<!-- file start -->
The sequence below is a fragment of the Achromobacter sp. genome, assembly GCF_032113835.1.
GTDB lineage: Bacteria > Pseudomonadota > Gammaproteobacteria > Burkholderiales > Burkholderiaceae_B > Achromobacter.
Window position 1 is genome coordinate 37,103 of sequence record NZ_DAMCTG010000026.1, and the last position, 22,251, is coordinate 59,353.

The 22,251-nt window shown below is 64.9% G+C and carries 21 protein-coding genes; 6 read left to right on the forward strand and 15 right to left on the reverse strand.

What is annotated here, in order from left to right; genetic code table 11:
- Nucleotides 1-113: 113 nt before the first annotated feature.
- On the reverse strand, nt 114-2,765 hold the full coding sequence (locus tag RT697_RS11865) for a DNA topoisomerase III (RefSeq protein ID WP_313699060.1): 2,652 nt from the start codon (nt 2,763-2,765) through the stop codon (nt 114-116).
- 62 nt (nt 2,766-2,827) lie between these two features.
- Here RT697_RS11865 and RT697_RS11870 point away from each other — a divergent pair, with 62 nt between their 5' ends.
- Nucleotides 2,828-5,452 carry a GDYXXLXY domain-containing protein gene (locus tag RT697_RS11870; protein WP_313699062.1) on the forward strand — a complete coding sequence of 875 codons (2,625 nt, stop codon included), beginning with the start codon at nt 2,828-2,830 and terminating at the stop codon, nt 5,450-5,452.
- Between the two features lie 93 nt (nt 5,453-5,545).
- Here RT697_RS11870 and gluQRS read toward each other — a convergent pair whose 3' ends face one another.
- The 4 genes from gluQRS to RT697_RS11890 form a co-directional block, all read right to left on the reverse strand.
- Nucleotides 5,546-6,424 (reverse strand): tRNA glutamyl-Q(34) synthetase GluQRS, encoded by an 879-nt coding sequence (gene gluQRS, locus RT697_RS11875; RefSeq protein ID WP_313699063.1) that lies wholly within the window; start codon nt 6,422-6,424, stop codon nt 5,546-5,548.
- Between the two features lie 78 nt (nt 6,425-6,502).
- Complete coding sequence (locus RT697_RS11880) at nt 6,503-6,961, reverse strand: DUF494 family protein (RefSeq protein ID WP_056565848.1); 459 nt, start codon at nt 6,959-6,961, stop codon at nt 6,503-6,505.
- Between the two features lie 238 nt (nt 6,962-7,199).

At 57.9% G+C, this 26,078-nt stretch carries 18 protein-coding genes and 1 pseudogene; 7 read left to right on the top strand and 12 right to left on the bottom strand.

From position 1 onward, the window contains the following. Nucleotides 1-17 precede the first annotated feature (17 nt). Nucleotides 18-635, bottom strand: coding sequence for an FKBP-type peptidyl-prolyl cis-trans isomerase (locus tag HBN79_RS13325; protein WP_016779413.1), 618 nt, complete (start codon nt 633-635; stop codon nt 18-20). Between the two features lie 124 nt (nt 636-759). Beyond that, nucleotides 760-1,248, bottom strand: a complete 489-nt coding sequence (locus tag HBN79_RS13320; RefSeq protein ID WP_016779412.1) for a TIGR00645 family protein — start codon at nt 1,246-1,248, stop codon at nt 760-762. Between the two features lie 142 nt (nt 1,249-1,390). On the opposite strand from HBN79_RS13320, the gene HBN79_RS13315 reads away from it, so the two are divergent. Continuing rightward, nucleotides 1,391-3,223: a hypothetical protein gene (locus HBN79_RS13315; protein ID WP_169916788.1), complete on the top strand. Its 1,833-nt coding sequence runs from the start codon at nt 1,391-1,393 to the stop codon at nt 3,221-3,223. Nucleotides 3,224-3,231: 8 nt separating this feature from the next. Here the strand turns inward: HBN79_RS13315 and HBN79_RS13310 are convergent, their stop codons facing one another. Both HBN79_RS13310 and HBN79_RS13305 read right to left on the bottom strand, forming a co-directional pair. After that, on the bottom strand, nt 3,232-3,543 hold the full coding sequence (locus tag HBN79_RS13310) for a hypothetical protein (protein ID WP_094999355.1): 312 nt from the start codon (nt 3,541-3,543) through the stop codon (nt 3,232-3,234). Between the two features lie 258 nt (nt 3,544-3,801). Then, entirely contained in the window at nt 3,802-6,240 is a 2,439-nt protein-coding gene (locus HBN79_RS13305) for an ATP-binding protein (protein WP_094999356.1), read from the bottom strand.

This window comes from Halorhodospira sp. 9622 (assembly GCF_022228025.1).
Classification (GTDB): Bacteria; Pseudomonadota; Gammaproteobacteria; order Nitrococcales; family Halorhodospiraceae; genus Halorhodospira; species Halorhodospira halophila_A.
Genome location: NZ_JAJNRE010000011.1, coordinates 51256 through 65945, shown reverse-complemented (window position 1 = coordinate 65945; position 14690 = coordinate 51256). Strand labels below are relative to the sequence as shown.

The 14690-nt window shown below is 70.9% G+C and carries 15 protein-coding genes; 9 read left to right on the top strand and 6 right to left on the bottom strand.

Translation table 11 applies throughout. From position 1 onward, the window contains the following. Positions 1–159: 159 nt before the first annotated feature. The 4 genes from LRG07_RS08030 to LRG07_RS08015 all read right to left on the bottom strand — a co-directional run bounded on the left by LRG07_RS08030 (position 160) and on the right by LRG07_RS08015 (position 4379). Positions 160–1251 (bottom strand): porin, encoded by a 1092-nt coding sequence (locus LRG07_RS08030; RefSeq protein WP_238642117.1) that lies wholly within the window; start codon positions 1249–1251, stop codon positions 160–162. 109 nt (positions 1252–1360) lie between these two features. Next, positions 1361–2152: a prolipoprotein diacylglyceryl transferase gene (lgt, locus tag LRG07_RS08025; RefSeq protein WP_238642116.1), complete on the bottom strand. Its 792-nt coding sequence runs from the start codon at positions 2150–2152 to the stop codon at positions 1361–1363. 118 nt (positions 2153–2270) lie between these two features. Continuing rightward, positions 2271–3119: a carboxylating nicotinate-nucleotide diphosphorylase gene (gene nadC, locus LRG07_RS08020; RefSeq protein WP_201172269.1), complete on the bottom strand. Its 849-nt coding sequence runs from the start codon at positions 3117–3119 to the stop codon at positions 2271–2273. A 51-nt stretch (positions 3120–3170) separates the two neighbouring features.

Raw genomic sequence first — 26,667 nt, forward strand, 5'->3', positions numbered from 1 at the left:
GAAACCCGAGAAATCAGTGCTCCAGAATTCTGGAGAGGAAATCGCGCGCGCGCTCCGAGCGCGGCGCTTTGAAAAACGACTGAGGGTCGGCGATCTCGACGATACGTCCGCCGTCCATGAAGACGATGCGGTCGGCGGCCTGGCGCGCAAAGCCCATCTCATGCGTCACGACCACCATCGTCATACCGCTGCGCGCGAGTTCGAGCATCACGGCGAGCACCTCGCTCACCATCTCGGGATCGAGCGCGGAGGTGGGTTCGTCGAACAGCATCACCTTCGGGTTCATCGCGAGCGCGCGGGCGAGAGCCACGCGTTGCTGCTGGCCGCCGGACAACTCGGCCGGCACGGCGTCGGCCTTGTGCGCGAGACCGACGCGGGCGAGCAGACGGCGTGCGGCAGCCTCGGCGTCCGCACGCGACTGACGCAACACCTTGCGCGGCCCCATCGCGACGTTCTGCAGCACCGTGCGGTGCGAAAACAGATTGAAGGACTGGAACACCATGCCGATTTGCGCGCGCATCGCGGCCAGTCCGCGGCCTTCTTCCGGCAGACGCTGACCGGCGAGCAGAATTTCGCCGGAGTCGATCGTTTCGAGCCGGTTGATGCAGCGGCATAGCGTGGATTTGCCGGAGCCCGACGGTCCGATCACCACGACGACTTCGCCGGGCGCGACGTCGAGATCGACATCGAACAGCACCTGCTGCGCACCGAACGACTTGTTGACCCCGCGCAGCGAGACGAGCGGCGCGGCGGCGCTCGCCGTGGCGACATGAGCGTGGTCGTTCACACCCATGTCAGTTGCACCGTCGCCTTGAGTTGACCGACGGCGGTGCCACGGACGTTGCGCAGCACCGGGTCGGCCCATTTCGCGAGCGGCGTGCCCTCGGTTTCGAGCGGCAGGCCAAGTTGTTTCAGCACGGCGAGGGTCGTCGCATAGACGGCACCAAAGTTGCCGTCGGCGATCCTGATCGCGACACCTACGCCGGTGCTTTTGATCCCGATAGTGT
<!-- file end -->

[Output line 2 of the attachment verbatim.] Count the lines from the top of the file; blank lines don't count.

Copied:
GTDB lineage: Bacteria > Pseudomonadota > Gammaproteobacteria > Burkholderiales > Burkholderiaceae_B > Achromobacter.